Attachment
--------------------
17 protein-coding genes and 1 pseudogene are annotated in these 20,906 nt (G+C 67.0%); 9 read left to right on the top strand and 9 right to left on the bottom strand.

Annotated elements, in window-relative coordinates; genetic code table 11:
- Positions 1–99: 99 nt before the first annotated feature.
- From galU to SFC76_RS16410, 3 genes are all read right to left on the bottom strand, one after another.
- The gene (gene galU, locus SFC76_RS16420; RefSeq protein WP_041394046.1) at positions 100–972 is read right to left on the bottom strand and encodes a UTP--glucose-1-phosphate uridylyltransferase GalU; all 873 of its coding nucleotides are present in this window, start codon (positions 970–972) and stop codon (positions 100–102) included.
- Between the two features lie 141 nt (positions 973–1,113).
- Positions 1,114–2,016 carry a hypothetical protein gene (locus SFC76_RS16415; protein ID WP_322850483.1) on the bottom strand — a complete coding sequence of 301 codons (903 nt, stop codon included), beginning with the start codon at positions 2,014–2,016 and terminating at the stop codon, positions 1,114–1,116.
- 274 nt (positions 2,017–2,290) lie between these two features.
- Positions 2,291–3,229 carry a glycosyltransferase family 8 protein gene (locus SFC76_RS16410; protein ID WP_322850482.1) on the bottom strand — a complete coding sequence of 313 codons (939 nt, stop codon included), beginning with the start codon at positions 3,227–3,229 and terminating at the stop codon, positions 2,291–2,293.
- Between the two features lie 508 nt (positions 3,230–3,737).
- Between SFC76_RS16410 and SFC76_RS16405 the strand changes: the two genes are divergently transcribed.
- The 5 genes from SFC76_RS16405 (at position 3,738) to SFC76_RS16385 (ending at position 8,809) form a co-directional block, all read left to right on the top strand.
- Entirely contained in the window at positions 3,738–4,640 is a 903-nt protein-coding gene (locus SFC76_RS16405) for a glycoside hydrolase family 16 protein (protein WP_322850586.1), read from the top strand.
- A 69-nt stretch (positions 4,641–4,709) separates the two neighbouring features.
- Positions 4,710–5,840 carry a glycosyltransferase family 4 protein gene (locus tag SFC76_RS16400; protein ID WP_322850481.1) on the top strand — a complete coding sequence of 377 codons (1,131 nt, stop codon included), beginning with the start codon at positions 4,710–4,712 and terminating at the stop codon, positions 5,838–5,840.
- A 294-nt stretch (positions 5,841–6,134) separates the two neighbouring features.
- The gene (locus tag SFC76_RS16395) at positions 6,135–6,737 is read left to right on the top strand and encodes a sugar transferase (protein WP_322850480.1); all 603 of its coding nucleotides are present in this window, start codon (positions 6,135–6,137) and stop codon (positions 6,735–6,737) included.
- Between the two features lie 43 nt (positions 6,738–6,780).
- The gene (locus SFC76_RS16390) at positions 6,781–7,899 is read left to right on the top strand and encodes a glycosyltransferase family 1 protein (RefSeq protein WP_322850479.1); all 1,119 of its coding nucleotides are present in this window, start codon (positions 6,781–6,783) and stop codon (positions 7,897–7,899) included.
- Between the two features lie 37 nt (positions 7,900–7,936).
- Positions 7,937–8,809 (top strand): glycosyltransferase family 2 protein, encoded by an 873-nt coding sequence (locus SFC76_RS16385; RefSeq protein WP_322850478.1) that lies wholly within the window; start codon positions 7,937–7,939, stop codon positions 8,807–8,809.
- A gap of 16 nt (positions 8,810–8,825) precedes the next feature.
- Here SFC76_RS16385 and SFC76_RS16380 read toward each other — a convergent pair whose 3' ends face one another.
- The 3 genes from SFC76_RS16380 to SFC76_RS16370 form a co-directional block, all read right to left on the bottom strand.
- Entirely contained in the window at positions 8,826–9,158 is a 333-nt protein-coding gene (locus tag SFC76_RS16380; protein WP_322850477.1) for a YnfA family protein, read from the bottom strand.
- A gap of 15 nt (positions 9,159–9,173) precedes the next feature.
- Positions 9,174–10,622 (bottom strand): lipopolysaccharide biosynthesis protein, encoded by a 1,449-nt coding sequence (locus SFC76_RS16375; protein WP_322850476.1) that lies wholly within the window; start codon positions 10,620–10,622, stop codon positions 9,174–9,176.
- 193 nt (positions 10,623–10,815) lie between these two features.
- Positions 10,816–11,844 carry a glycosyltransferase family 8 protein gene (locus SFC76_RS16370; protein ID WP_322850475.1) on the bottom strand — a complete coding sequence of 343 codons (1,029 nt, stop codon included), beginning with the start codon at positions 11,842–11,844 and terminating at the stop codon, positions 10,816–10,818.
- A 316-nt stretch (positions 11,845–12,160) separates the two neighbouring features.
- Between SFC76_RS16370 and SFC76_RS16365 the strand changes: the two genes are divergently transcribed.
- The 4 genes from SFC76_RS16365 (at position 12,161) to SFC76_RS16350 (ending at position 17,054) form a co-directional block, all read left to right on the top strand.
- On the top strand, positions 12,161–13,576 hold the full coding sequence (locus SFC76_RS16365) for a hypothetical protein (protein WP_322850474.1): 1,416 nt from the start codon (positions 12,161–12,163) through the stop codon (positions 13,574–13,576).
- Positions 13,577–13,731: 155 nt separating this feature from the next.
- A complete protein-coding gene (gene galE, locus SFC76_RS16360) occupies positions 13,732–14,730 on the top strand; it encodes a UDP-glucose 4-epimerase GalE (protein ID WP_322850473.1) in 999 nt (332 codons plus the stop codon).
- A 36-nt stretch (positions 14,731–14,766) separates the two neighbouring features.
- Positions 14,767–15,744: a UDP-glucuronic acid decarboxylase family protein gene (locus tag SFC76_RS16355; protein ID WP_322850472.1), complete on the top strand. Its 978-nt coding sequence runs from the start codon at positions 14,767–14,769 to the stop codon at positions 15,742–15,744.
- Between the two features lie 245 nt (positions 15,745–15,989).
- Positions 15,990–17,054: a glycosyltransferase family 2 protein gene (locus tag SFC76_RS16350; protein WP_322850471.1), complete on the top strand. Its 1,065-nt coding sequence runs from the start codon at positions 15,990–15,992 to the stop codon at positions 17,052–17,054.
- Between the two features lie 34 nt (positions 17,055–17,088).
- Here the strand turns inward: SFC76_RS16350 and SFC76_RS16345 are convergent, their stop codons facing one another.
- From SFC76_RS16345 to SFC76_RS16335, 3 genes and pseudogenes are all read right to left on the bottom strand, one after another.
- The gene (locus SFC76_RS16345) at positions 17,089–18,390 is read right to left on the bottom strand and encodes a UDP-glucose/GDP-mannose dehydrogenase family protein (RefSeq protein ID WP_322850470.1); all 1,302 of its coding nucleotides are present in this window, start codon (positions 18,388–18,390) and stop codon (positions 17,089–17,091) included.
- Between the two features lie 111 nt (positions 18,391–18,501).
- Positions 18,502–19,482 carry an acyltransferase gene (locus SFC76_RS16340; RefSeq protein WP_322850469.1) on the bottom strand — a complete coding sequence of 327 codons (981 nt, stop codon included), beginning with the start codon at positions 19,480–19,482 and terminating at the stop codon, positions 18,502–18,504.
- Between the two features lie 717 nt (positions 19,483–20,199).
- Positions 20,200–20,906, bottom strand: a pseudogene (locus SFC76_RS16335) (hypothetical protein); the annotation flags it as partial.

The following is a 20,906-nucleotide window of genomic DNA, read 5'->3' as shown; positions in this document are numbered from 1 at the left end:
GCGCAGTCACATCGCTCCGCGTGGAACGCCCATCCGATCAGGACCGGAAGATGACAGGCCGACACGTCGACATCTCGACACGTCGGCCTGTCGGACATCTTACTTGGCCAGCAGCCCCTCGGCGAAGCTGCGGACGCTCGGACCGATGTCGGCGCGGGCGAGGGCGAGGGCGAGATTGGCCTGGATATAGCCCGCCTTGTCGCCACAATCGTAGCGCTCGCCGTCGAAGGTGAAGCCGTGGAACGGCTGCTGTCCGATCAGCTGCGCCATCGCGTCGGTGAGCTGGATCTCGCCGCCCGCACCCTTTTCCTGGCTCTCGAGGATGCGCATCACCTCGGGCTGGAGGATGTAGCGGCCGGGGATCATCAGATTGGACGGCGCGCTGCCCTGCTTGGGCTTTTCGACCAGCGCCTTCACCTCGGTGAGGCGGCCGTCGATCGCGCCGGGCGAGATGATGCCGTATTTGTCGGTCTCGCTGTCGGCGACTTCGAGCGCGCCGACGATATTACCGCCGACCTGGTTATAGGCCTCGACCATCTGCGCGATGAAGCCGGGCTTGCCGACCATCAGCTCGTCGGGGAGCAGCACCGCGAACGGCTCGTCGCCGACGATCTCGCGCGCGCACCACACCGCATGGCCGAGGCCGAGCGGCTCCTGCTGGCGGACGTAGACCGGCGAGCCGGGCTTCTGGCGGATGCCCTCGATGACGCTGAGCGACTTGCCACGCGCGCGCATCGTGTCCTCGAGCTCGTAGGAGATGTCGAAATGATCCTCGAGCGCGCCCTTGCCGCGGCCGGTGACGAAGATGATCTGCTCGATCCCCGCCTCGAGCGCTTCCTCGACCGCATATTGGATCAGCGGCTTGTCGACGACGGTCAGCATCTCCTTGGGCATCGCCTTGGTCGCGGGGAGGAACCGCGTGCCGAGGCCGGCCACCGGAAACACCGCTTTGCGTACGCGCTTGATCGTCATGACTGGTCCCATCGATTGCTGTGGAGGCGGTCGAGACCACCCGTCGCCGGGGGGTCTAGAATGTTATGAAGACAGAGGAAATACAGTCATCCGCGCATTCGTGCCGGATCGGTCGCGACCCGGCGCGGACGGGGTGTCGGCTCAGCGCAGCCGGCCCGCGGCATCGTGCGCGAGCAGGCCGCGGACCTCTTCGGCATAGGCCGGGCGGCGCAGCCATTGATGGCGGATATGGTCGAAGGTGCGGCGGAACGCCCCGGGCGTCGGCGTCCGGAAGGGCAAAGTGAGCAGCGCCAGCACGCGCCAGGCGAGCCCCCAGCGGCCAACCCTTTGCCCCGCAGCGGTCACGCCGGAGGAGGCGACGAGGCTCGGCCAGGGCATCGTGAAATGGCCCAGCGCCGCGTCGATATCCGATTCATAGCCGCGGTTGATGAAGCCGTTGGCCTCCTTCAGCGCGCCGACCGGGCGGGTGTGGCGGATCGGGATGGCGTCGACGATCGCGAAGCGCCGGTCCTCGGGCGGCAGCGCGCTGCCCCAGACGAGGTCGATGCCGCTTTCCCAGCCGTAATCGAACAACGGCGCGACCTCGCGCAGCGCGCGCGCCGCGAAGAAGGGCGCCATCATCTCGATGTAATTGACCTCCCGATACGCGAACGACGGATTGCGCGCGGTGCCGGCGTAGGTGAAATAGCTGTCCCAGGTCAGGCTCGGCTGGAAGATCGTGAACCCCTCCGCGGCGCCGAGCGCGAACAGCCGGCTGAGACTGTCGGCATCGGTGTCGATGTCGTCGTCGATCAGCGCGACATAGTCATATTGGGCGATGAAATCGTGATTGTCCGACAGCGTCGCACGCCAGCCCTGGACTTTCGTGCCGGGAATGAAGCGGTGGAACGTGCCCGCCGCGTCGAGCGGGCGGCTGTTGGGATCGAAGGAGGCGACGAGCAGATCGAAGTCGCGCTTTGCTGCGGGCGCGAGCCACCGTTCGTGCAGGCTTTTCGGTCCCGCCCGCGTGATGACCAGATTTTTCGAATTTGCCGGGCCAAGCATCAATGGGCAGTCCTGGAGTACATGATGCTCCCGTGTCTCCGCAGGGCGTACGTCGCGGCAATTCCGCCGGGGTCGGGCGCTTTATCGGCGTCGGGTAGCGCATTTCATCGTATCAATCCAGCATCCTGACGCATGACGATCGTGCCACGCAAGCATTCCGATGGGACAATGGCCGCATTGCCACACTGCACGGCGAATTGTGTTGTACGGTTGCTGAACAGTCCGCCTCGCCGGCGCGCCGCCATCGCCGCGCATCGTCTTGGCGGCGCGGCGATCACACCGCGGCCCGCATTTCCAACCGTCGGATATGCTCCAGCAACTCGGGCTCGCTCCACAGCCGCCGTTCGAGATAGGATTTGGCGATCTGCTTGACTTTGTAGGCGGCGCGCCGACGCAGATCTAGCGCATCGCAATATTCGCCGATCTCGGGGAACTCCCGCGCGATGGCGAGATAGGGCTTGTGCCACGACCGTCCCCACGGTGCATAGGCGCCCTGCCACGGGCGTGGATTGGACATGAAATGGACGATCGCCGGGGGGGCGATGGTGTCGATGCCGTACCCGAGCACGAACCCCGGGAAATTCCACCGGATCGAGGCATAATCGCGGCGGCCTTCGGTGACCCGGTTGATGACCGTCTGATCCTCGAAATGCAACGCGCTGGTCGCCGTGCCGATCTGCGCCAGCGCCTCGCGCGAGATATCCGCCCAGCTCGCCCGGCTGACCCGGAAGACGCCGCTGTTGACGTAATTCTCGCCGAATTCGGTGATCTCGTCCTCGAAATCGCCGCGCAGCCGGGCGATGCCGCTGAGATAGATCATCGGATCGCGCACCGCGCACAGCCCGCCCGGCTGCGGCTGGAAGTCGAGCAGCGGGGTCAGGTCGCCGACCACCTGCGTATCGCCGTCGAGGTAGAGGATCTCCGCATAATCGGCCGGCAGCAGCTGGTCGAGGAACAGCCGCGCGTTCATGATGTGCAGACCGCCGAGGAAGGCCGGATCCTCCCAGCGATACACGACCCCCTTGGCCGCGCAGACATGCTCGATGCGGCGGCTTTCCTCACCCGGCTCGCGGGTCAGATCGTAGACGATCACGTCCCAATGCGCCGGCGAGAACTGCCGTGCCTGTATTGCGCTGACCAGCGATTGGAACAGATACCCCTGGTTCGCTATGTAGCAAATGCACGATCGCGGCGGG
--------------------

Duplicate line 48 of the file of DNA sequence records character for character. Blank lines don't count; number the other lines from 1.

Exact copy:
The following is a 20,906-nucleotide window of genomic DNA, read 5'->3' as shown; positions in this document are numbered from 1 at the left end: